From Endurance to Dressage
I was going to say, I had a great lesson this weekend with Sean Cunningham, owner and trainer at STC Dressage, but then I asked myself, are lessons ever bad? And then I remembered a clinic that I had done years ago that both left me in tears and feeling pretty angry. So yes, I suppose that sometimes a lesson is not such a great thing. I've worked with quite a few different trainers over the years, but there have been only five with whom I rode regularly, and I never had bad lessons with any of them.
Riding with Sean is certainly a different kind of training than I have ever had before. He admits that he does do things differently than a lot of other trainers, but I might see it that way simply because I only work with him once a week. Either way, his lessons feel far more student-centered than what most trainers offer. As a classroom teacher myself, my pedagogical style leans toward a student-centered approach where students and teachers work together in a collaborative process. While I have very specific curriculum that I am required to teach, I prefer to offer my students choices in what they learn, and I am very easily led off topic when kids ask questions. Just last week, in a discussion aimed at understanding where water vapor condenses, we went from condensation to a kilometer to mile conversion chart which led us to heights of mountains to figuring out the height of the world's tallest mountain, Everest. Eventually we circled back to condensation. Since I encourage students to be active participants in their own learning, digression is a regular part of our day.
Other pedagogical styles are more teacher-centered where the teacher gives lectures and shares content through direct instruction. This is not an inferior pedagogy, and many students actually prefer this style of instruction. I am not that type of learner, so I can't be that type of teacher. As a learner, I need to experience and explore the ideas for myself and to have a say in which direction my learning goes. In fact, I wouldn't want full training even if I could afford it. I need time to work it out for myself. So whether Sean realizes that, or it is just fortuitous that he's a student-centered teacher, his instructional style works perfectly for me.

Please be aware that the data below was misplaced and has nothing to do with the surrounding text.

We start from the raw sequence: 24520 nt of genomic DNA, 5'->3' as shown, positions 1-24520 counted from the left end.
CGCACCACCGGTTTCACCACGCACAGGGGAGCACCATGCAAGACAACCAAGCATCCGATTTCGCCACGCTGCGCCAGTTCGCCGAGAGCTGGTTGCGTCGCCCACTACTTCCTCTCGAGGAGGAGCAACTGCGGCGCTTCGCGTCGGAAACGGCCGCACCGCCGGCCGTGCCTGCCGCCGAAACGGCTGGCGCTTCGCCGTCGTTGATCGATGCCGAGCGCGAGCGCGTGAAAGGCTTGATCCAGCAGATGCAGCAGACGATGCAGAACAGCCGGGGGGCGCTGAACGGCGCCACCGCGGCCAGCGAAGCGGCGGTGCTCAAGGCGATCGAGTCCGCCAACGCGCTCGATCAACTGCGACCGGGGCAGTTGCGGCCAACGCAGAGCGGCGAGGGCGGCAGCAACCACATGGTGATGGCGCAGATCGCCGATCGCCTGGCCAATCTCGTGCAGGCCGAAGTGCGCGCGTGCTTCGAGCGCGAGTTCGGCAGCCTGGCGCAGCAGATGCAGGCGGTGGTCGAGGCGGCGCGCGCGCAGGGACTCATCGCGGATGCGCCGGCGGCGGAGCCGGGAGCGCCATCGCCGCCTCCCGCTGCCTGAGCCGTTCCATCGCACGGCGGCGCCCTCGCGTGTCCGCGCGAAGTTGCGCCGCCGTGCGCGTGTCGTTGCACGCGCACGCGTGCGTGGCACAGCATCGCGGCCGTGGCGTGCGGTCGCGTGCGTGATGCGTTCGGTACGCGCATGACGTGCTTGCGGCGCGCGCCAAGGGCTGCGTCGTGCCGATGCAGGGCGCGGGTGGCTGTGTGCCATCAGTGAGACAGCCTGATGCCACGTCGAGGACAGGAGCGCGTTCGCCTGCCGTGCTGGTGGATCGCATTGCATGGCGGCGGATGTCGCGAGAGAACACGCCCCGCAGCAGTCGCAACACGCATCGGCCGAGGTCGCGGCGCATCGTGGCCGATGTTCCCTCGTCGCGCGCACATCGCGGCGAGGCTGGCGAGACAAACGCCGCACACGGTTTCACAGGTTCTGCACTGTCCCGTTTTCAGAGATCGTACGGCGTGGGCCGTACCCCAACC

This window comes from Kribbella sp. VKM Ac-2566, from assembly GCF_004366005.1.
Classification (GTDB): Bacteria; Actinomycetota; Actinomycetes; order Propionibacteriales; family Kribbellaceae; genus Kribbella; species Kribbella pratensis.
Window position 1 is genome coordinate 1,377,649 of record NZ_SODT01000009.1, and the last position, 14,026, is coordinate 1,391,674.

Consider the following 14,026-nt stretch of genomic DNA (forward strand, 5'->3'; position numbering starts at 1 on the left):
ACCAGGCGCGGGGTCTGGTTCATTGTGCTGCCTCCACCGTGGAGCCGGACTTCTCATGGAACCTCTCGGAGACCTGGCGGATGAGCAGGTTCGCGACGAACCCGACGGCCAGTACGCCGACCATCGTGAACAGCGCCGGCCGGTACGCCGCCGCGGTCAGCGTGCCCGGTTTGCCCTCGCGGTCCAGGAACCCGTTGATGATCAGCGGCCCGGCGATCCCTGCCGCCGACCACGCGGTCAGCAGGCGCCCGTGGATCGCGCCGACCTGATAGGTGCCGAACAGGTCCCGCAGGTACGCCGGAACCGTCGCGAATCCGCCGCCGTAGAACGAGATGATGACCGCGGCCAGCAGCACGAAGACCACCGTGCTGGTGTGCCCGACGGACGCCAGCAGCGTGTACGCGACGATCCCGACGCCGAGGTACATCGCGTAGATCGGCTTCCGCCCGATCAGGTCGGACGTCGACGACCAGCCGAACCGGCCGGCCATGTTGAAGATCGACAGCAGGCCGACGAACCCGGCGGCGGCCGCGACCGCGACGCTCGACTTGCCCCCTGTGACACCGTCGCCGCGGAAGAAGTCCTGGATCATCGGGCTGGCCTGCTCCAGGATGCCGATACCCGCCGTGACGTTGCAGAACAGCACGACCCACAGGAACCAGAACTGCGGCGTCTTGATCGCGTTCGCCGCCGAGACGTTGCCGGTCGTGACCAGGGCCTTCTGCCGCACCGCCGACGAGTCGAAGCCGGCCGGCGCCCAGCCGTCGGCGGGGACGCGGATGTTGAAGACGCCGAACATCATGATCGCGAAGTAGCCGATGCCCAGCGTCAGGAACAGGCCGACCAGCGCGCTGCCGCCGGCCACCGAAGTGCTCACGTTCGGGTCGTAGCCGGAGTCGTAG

Each week, I ride and Sean watches. I show him what I've worked on all week, and he offers constructive feedback that includes theoretical explanations, metaphors, and plain talk. I ask questions, and occasionally, he suggests a new exercise. That's exactly what happened on Saturday.
Izzy was motoring along pretty consistently, happy to do his job. There was the occasional silliness - remember when I used to refer to it as jackassery?, but it was nothing that forced me to abandon what I was working on. His little spooks and jumps just showed when I wasn't being proactive enough. Through it all, Sean praised Izzy's newfound work ethic all while expressing his desire to see Izzy a bit more round and through. I agreed and shared that it is starting to happen, just not consistently.
During the second half of the lesson, we really got to work. The flying change is my most pressing goal right now, but since I can't force it to happen, I am always schooling the foundation of the changes. Izzy needs to be able to shift over so I showed Sean our work in the simple changes. As we continue to work, Izzy is showing that he understands the flying change, but he also worries about it. He's afraid of making a mistake, so Sean stressed that it's important to ask for it without an excessive amount of build up. It's also important to ignore the missed changes by coming back to trot or walk and carrying on as though nothing happened.
Hard as it was, I had to admit that some of Izzy's anxiety was probably my fault. I am a little fearful to ask for the flying change unless Izzy feels perfectly balanced. His style of change is to push up instead of forward, so it feels as though I am riding a keg of dynamite. Speedy's exuberant changes involved a dramatic kick, but it was easy to ride as he never lost his balance. With Izzy, I know how much air he can get, so I am very hesitant to deliberately ask him to do any "flying." Sean assured me that Izzy's little "oomphs" as he tries to change are nothing compared to the things he has seen me stick over the past year and a half. I can only take his word for it, and I AM going to take his word for it which means asking for the flying change with the confidence that I can stick the rodeo, get the change, and land somewhere in the vicinity of where we took off.
I was feeling like we had asked all we needed to of Izzy even though we had only worked about a half an hour. Sean admitted to feeling a bit greedy and asked if we could try one more thing. He is rarely teacher-centered, so I readily agreed even though I knew I might need to dig deep for that confidence in my ability to ride it out. Sean asked for some canter travers down the long side with as small a circle as I could get with haunches in on the short side. I tried for 10-meters and got closer to 20.